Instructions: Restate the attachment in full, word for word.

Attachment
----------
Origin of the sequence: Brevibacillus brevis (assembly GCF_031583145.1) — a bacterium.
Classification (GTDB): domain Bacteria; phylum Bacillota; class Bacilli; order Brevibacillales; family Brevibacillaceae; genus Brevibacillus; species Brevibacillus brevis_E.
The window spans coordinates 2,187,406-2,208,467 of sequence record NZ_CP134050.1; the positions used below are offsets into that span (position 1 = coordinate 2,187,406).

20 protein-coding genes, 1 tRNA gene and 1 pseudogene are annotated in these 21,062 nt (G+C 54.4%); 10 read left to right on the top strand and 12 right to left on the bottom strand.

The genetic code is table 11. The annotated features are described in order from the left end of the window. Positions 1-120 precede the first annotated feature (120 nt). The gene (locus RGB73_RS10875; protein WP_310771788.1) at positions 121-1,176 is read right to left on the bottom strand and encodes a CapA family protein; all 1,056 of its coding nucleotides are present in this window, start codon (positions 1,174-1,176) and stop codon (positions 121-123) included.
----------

Origin of the sequence: Brevibacillus brevis (assembly GCF_031583145.1) — a bacterium.
Classification (GTDB): domain Bacteria; phylum Bacillota; class Bacilli; order Brevibacillales; family Brevibacillaceae; genus Brevibacillus; species Brevibacillus brevis_E.
The window spans coordinates 2,187,406-2,208,467 of sequence record NZ_CP134050.1; the positions used below are offsets into that span (position 1 = coordinate 2,187,406).

20 protein-coding genes, 1 tRNA gene and 1 pseudogene are annotated in these 21,062 nt (G+C 54.4%); 10 read left to right on the top strand and 12 right to left on the bottom strand.

The genetic code is table 11. The annotated features are described in order from the left end of the window. Positions 1-120 precede the first annotated feature (120 nt). The gene (locus RGB73_RS10875; protein WP_310771788.1) at positions 121-1,176 is read right to left on the bottom strand and encodes a CapA family protein; all 1,056 of its coding nucleotides are present in this window, start codon (positions 1,174-1,176) and stop codon (positions 121-123) included.